Remarks by Polly Dunford, Mission Director, USAID Cambodia, Scaling Up Nutrition (SUN) Annual Meeting

Tuesday, June 13, 2017
Remarks by Polly Dunford, Mission Director, USAID Cambodia, Scaling Up Nutrition (SUN) Annual Meeting
Remarks by Polly Dunford, Mission Director, USAID Cambodia, Scaling Up Nutrition (SUN) Annual Meeting

(as prepared for delivery)


  • Your Excellency, Yim Chhay Ly, Deputy Prime Minister and Chairman of the Council for Agricultural and Rural Development
  • Your Excellency, Ngy Chanphal, Secretary of State of the Ministry of Interior and Vice Chairman of the Council for Agricultural and Rural Development
  • Your Excellency Sok Silo, Deputy Secretary General of the Council for Agricultural and Rural Development and Government SUN Movement Focal Person in Cambodia
  • Mr. Keith Porter, Helen Keller International Country Director and Civil Society Organization SUN Movement Focal Person in Cambodia
  • Ms. Debora Comini, UNICEF Representative and United Nations SUN Movement Focal Person in Cambodia
  • Distinguished guests, ladies and gentlemen.     

It is a true pleasure to attend my first Scaling Up Nutrition, SUN, Annual Meeting in Cambodia, and it is an honor to speak on behalf of donor partners. Today, I would like to make four points.      

First, when we talk about nutrition, we usually highlight alarming numbers and note disturbing trends. One of the most powerful examples I use for Cambodia is that one out of every three children under five is stunted. Last night, I was reviewing some nutrition notes at home, and when I read this statistic, I thought of my three wonderful daughters, who were playing around me, and I reflected that one would likely have been stunted if circumstances were different and I was a mother in Cambodia. My point is that we, as policy makers and development partners, are also grandparents, parents, brothers, sisters, aunts, uncles, and cousins , we should not forget that these numbers link to real people and that combating malnutrition and overnutrition, which is a growing issue in Cambodia, requires our continued joint action and commitment on behalf of precisely those people.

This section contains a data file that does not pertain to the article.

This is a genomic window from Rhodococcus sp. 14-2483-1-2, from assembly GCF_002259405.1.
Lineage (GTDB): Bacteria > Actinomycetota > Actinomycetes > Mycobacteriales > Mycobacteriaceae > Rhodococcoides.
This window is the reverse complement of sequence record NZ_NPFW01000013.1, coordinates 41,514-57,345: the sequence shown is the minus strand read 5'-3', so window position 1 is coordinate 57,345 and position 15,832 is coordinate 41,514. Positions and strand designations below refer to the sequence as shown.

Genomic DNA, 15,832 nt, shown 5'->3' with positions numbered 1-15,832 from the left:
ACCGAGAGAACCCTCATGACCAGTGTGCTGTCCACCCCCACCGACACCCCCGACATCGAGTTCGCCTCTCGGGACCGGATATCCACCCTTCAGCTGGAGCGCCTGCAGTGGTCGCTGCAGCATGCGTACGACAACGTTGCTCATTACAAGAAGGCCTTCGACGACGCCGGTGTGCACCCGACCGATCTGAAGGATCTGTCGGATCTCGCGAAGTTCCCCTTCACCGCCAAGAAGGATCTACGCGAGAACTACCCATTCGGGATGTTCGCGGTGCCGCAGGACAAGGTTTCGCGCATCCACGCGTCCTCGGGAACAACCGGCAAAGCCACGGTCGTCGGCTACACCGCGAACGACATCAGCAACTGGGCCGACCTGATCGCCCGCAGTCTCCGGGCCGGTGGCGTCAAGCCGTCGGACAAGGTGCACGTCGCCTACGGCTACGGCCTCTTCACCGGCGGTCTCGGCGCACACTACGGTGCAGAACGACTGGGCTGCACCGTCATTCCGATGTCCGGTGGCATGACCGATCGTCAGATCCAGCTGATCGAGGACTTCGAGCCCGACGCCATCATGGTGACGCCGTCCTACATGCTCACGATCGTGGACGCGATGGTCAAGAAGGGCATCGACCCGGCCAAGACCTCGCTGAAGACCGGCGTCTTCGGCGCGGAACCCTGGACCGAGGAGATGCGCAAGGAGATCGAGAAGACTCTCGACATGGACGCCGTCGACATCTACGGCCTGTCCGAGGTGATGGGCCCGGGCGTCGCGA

Second, we must continue to push for increased spending across Ministries on nutrition. It was encouraging to see that the Ministry of Health included nutrition for the first time in the national budget for its Third Strategic Health Plan last year. It is also heartening that the Ministry of Agriculture, Forestry and Fisheries and the Ministry of Rural Development invest in nutrition. We, as donors, are only able to contribute a few million dollars per year to improving nutrition, and as time goes by, we expect our investments to continue to decrease. Therefore, I request us all to work hard together to increase domestic resource mobilization for nutrition, and to ensure good stewardship and good management of the funds that support each year’s budget and activities.         

Third, the 2016 National Nutrition Report highlights five key focus areas for improving nutrition in Cambodia – from promoting nutrition during women’s pregnancy, to improving how well women and children receive micronutrient supplementation, to expanding how we address severe acute malnutrition, and improving national campaigns on exclusive breastfeeding and complementary feeding. Another important emerging priority area is overnutrition, more commonly known as obesity, which will increasingly affect Cambodians as the country continues its strong economic development.  Underlying all of these issues is the difficult, long-term task of changing people’s behaviors. I call on all of us to support efforts to promote increased investments in behavior change to improve nutrition.       

Fourth and finally, we have 13 years to achieve the 2030 Sustainable Development Goals in nutrition. From 2000 to 2014, Cambodia proved that it could make amazing gains in improving the lives of its people through substantial, long-term investments in nutrition. In the next 13 years, we have an opportunity and an obligation to strengthen coordination and commitment across sectors, particularly at the subnational level, to ensure that the best practices our different projects have shown can work in Cambodia are institutionalized and scaled up. Here again I want to encourage continued investment of domestic resources in this area and continued strong commitment to proven, evidence-based practices that improve nutrition and health outcomes.       

In closing, I would like to thank you for your participation and efforts in improving nutrition in Cambodia. The SUN platform is a powerful framework that we can continue to use to help us align our investments and strengthen our partnerships to move toward achieving the 2030 SDGs.

Thank you.

Phnom Penh
Issuing Country